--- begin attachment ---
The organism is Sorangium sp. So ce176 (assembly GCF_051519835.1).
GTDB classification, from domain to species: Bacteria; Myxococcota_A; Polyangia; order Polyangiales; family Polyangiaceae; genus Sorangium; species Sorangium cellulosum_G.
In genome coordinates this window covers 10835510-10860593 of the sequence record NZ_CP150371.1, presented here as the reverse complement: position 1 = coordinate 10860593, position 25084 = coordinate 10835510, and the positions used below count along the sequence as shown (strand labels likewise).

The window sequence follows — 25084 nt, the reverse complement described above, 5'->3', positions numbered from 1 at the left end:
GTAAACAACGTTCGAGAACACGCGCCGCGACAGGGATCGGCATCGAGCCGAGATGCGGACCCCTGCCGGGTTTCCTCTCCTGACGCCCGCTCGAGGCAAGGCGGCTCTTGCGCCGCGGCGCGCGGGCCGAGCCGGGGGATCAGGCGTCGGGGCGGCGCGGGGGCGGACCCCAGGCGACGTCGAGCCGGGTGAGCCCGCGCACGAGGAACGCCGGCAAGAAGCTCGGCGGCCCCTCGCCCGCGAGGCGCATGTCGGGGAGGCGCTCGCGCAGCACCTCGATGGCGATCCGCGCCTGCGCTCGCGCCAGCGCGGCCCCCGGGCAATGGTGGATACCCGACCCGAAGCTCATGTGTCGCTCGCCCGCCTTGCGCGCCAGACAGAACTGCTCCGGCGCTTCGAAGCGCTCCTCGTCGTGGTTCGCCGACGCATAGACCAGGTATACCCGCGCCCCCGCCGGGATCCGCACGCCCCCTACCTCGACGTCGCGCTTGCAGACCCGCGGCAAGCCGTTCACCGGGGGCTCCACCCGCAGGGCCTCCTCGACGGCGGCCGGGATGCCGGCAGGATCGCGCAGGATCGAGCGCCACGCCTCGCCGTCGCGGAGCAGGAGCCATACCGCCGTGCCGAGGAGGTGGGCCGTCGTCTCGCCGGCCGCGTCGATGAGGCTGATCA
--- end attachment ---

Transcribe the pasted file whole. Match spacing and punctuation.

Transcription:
The organism is Sorangium sp. So ce176 (assembly GCF_051519835.1).
GTDB classification, from domain to species: Bacteria; Myxococcota_A; Polyangia; order Polyangiales; family Polyangiaceae; genus Sorangium; species Sorangium cellulosum_G.
In genome coordinates this window covers 10835510-10860593 of the sequence record NZ_CP150371.1, presented here as the reverse complement: position 1 = coordinate 10860593, position 25084 = coordinate 10835510, and the positions used below count along the sequence as shown (strand labels likewise).

The window sequence follows — 25084 nt, the reverse complement described above, 5'->3', positions numbered from 1 at the left end:
GTAAACAACGTTCGAGAACACGCGCCGCGACAGGGATCGGCATCGAGCCGAGATGCGGACCCCTGCCGGGTTTCCTCTCCTGACGCCCGCTCGAGGCAAGGCGGCTCTTGCGCCGCGGCGCGCGGGCCGAGCCGGGGGATCAGGCGTCGGGGCGGCGCGGGGGCGGACCCCAGGCGACGTCGAGCCGGGTGAGCCCGCGCACGAGGAACGCCGGCAAGAAGCTCGGCGGCCCCTCGCCCGCGAGGCGCATGTCGGGGAGGCGCTCGCGCAGCACCTCGATGGCGATCCGCGCCTGCGCTCGCGCCAGCGCGGCCCCCGGGCAATGGTGGATACCCGACCCGAAGCTCATGTGTCGCTCGCCCGCCTTGCGCGCCAGACAGAACTGCTCCGGCGCTTCGAAGCGCTCCTCGTCGTGGTTCGCCGACGCATAGACCAGGTATACCCGCGCCCCCGCCGGGATCCGCACGCCCCCTACCTCGACGTCGCGCTTGCAGACCCGCGGCAAGCCGTTCACCGGGGGCTCCACCCGCAGGGCCTCCTCGACGGCGGCCGGGATGCCGGCAGGATCGCGCAGGATCGAGCGCCACGCCTCGCCGTCGCGGAGCAGGAGCCATACCGCCGTGCCGAGGAGGTGGGCCGTCGTCTCGCCGGCCGCGTCGATGAGGCTGATCA